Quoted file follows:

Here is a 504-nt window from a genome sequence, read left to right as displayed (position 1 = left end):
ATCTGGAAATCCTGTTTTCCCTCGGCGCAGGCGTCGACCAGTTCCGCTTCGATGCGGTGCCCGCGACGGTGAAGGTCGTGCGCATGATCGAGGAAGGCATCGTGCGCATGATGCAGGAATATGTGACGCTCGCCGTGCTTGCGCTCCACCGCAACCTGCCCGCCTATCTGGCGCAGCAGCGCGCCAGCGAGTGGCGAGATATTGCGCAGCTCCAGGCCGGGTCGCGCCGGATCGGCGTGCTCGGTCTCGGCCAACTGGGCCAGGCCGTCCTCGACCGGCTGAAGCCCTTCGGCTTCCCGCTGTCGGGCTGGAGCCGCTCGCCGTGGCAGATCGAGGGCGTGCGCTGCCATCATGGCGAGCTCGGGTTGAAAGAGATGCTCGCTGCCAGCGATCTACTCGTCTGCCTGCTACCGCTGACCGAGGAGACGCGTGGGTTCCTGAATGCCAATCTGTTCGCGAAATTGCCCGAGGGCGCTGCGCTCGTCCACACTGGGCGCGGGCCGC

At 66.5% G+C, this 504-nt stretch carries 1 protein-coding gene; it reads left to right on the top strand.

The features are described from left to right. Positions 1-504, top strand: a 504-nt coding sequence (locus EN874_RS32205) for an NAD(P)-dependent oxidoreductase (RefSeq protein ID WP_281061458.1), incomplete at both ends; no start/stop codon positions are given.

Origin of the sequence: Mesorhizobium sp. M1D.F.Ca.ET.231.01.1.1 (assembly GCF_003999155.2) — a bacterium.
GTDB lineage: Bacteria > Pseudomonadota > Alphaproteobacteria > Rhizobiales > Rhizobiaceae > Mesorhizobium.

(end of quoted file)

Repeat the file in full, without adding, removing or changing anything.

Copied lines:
Here is a 504-nt window from a genome sequence, read left to right as displayed (position 1 = left end):
ATCTGGAAATCCTGTTTTCCCTCGGCGCAGGCGTCGACCAGTTCCGCTTCGATGCGGTGCCCGCGACGGTGAAGGTCGTGCGCATGATCGAGGAAGGCATCGTGCGCATGATGCAGGAATATGTGACGCTCGCCGTGCTTGCGCTCCACCGCAACCTGCCCGCCTATCTGGCGCAGCAGCGCGCCAGCGAGTGGCGAGATATTGCGCAGCTCCAGGCCGGGTCGCGCCGGATCGGCGTGCTCGGTCTCGGCCAACTGGGCCAGGCCGTCCTCGACCGGCTGAAGCCCTTCGGCTTCCCGCTGTCGGGCTGGAGCCGCTCGCCGTGGCAGATCGAGGGCGTGCGCTGCCATCATGGCGAGCTCGGGTTGAAAGAGATGCTCGCTGCCAGCGATCTACTCGTCTGCCTGCTACCGCTGACCGAGGAGACGCGTGGGTTCCTGAATGCCAATCTGTTCGCGAAATTGCCCGAGGGCGCTGCGCTCGTCCACACTGGGCGCGGGCCGC

At 66.5% G+C, this 504-nt stretch carries 1 protein-coding gene; it reads left to right on the top strand.

The features are described from left to right. Positions 1-504, top strand: a 504-nt coding sequence (locus EN874_RS32205) for an NAD(P)-dependent oxidoreductase (RefSeq protein ID WP_281061458.1), incomplete at both ends; no start/stop codon positions are given.

Origin of the sequence: Mesorhizobium sp. M1D.F.Ca.ET.231.01.1.1 (assembly GCF_003999155.2) — a bacterium.
GTDB lineage: Bacteria > Pseudomonadota > Alphaproteobacteria > Rhizobiales > Rhizobiaceae > Mesorhizobium.